In January 2014, I was hospitalized unexpectedly four hundred miles from home. I wasn’t allowed out of my bed unless a nurse assisted me after I fell shortly after admission. Visitors had to wear gloves, masks, and paper gowns over their clothing to enter my room. My schedule was wrecked; my falling ill had come while on military duty. Friends whom I would have thought would visit did not; some who did visit seemed quite nervous. My wife drove seven hours to be with me, which helped tremendously, especially when I was released, because I still was not strong enough to drive home and would be on intravenous medication constantly for another week. One of my attending doctors told me that I would have died if I had not been taken to the hospital. The prayer of Psalm 38 resonates with me because of that experience.

During this past year, many others have known the fear and isolation of life-threatening illness. Almost all of us have had our lives disrupted as our world scrambled to find answers for a novel coronavirus. Even now, we’re not entirely sure its safe to venture out.

Psalm 38’s prayer reminds us to open our lives before the Lord, to be honest in our prayers about our failings and our fears. James 5:13-17 reflects this psalm’s emphasis on the curative powers of confession and prayer. Sin, guilt, and stress affect our physical health as well as our spiritual and mental health. We need healthy habits and lifestyles, positive interactions with other people and with God, a holistic approach to health. If you are ill, I pray that you will realize that God and others still love you. I pray that you will keep your life open before God and will be honest with him and with yourself. The pray-er of Psalm 38 emphasizes his (and our need) for God’s assistants as he concludes his prayer:

“For I am about to fail, and my pain is ever with me. I confess my iniquity; I am troubled by sin. Many have become my enemies without cause; those who hate me without reason are numerous. Those who repay my good with evil lodge accusations against me, though I seek only to do what is good. Lord, do not forsake me; do not be far from me, my God. Come quickly to help me, my Lord and my Savior” (Psalm 38:17-21).

  • Quotes from the Bible are from the New International Version 2011.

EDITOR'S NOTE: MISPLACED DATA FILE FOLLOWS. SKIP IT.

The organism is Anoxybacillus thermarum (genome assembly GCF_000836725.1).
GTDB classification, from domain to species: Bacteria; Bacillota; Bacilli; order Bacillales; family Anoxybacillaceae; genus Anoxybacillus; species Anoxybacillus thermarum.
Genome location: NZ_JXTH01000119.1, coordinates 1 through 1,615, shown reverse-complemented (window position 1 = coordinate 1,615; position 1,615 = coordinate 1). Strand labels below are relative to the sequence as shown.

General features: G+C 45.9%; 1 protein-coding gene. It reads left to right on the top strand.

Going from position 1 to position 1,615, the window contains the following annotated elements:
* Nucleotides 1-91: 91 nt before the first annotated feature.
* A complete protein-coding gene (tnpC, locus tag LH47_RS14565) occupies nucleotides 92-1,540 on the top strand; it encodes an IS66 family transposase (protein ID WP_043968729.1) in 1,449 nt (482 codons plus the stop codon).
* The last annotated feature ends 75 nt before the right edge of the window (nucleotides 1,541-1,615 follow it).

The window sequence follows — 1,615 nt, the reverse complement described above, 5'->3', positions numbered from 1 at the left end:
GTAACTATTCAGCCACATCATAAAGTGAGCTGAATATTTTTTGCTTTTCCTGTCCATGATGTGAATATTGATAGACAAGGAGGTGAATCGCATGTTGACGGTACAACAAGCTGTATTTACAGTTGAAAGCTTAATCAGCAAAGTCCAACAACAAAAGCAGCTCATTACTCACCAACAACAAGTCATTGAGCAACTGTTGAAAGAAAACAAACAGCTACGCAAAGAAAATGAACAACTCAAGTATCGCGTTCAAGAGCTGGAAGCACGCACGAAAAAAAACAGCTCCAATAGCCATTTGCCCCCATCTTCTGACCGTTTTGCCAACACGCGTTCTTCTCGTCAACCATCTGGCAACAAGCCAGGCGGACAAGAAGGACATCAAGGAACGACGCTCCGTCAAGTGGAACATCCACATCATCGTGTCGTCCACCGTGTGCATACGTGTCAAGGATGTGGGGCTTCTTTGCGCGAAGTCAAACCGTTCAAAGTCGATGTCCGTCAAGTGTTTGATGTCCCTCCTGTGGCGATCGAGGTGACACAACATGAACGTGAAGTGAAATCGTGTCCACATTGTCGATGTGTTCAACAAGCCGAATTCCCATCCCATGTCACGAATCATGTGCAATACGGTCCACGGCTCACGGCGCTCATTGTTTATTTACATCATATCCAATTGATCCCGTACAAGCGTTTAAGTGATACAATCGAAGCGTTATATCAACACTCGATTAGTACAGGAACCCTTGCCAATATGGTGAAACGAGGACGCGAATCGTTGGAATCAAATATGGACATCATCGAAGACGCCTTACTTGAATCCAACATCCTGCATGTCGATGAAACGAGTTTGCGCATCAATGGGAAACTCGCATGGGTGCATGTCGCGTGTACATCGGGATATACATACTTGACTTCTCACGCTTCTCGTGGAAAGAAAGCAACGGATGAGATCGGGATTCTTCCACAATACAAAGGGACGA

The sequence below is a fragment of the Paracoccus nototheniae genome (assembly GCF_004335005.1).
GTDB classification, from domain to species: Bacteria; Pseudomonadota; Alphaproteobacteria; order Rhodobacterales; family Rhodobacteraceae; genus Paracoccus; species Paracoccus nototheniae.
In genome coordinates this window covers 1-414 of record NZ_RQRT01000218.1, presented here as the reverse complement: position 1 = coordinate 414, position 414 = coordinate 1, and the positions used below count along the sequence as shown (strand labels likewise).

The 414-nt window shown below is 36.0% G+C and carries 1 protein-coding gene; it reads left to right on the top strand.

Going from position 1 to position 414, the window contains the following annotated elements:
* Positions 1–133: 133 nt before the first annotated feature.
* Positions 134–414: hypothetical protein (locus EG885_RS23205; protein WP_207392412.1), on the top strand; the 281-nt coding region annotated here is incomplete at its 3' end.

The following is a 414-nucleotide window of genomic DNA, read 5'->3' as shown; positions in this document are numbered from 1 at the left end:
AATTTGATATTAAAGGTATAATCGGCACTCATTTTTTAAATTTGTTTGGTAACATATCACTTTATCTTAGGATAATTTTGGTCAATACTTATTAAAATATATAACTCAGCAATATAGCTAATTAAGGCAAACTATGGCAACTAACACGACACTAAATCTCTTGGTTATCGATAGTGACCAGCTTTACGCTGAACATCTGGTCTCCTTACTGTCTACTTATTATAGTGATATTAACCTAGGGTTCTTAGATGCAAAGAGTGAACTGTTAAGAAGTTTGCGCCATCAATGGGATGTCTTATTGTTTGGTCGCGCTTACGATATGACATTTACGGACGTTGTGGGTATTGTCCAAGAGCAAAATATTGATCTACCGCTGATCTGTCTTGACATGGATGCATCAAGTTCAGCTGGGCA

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Thanking God for Saving by the Resurrection

Because he arose,
We will arise.
We are saved by the resurrection of Jesus Christ.

Three hours of darkness had transformed the landscape outside Jerusalem while Jesus hung, suffering and dying, to a cross. His family, his followers, Roman Soldiers, and scoffing passersby had all cried out, some in prayer and lament, others in mockery and insults. With darkness would have come uncertainty, restlessness, fear. It was early afternoon on a Spring day, after all. Then he had died. A soldier had exclaimed that Jesus was a son of God (Luke 23:47), that he was “surely…the Son of God” (Mark 15:39).

The next day, the Sabbath, was also a day of darkness for the followers of Jesus, a day of darkness for the soul. Jesus had died. Their hopes and dreams for him as Messiah seemed crushed. Some hid behind locked doors. They feared arrest. They grieved. Jesus had died and with him, their vision of a future with him as their king.

The day after the Sabbath began in darkness. A few grieving women went to the tomb where Joseph of Arimathea and Nicodemus had placed the lifeless body of Jesus. Then everything changed:

“There was a violent earthquake, for an angel of the Lord came down from heaven and, going to the tomb, rolled back the stone and sat on it. His appearance was like lightning, and his clothes were white as snow. The guards were so afraid of him that they shook and became like dead men” (Matthew 28:2-4).

Light had invaded the darkness. Fear and doubt remained. The angel spoke to the women,

“Do not be afraid, for I know that you are looking for Jesus, who was crucified. He is not here; he has risen, just as he said…” (Matthew 28:5-6).

The women still fear, but they still follow the angel’s subsequent instruction to go tell the other disciples that Jesus had arisen from the dead. Even after the male disciples heard and ran to confirm for themselves that the tomb was indeed empty, even after Jesus appeared to them in a locked room, even after he cooked breakfast for some by the Sea of Galilee, some doubted, some still feared.

What did they hear? What did they see? What moved them past doubt and fear to praise and proclamation?

Jesus had arisen. He ascended. They would pray together. On Pentecost, the Holy Spirit would descend on them, and they would understand as Peter would preach that day, “God has made this Jesus, whom you crucified, both Lord and Messiah” (Acts 2:36). He would tell them that they must repent and be baptized in the name of Jesus for the forgiveness of their sins. Another apostle would say that Christians have died and have been buried in baptism to arise into a new life (Romans 6:1-4). Peter still later would write, reflecting on God saving Noah through the flood, that “this water symbolizes baptism that now saves you also – not the removal of dirt from the body but the pledge of a clear conscience toward God. It saves you by the resurrection of Jesus Christ” (1 Peter 3:21).